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On Leaving Home, a Time to Grow Up for Our Child or Us?

written by Thu Tran, MD,FACOG
on Sunday, 11th September ,2016

I never left home for college.  My family came to the U. S. only three years before I went to college.  With three older siblings in college at the time, all we could afford was the closest university to our home (we lived in Columbus, Ohio) back then, which was Ohio State University.  All my siblings went to O.S.U. and as many as four out of six of us were in O.S.U. at the same time.  We came home each evening in the same car that we shared, helped with household chores before dinner and homework.  Some of us including me held part time jobs while in college to help our household’s income.  We lived the typical life of poor immigrants.  

Sometime I still wonder if my life would have been any different had I been away from home for college.  I heard how you have a chance to be independent when you leave home for college.  You have the opportunity to “find yourself,” to fend for yourself, to interact with others, to express yourself more fully.  All my siblings turned out OK like me, so I am not so sure if leaving home is indeed a necessity to grow up.

We dropped our son off at a small liberal arts college in Pennsylvania two weeks ago.  He started the motions of leaving home a few weeks before, quite reluctantly. The night before he left, he started packing using a list from his college.  How does one gather all his belongings and memories from eighteen years in a few suitcases?  As I walked behind him in “Bed, Bath and Beyond,” I realized he was creating a whole new life without me and my husband, this little person we had been nurturing and guiding all these years.

Will he eat more vegetables, sleep at least eight hours a day, floss his teeth and wear his retainers and hearing aids, say thanks to anybody who helps him? 

Will he fold his clothes before putting them away, as we have urged him to do over his teenage years, and not dump dirty clothes on the floor while creating a Kilimanjaro of clean clothes on his bed? After all, he sleeps on a single bed now, in a small room, with a roommate.  

Will he look at the moon at night and think of shadows of the tall Poplar trees in our yard, outside his bedroom window? Will he think of his two neighbor friends every time he sees young boys playing basketball? Are boys sentimental when they leave home like girls?

At his drop-off day, after a few hours together going to different introductory sessions with the school administrators, we finally said goodbye to Sandy.  We managed to take him to a hair salon nearby, between the “moving in” introductory sessions, for a new haircut as his hair was getting too long.  He walked away after our embrace, pulled up his new T-shirt with his college logo to wipe his eyes.  Girls probably would have used their sleeves to wipe their wet eyes.  Was he sad leaving us, or was he sad realizing he has grown up and now is in the world fending for himself?  Maybe he did not think we were so annoying after all; maybe he loves us as my friends have always reassured us over his teenage years.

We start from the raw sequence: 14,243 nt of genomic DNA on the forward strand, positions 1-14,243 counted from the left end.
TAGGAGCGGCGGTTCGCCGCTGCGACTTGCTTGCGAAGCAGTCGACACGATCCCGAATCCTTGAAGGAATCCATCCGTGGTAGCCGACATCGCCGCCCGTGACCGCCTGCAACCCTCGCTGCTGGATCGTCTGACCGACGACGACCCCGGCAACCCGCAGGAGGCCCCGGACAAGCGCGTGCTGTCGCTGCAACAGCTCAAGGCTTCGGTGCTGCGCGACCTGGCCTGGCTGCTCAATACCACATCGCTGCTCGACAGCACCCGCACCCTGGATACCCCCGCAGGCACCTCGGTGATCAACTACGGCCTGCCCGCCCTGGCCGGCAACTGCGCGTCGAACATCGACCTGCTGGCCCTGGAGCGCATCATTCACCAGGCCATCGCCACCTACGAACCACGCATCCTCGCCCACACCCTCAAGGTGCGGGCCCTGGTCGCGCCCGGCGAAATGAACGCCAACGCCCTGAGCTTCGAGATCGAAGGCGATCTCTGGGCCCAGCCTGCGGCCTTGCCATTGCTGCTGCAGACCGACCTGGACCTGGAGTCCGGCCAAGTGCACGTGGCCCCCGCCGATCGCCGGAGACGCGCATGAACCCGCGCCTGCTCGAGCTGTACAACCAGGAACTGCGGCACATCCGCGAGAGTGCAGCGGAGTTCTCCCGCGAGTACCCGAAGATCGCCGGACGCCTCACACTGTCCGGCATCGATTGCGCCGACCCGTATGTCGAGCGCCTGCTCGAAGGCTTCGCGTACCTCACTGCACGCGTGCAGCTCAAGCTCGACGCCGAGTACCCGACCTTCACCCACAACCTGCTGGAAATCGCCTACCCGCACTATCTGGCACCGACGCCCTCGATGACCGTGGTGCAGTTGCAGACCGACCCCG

The first week after Sandy left, it was quite difficult for me, as many mothers who are friends and patients had warned me.  I looked for him, as if he was somewhere around the corner of our house, as if he was going to come to the dining table in the evening for the meals I elaborately prepared for him.  I opened our refrigerator several days after he left and froze in a Proust moment, as I was staring at a half eaten bowl of rice and fish.  When will he be back to finish the other half? A nostalgic part of me couldn’t stop wondering as I became tearful.  What am I going to do with his favorite ravioli and a bag of shrimp tempura in the freezer?  Will he miss all the bottles of different hot sauces he so treasured? Is college food too bland for him?  Suddenly, all the images came back of him being a baby, a toddler, a very ill toddler fighting and recovering bravely from his Stage 4 cancer, a student, a basketball, tennis and piano player, a rebellious teenager who immersed himself in social media like the rest of the modern teenagers.  He got his driver’s license just a few days before college started.  Time does not go backward, time is a river flowing in one direction.

My husband fared no better than me either.  One morning, I was missing Sandy and walked into his bedroom, to find my husband in a fetal position on Sandy’s bed with his back to the door.  I tiptoed out of the room.  His home office now is full of Sandy’s photos including all the ID cards from middle school through high school.  I was surprised that men can be sentimental too.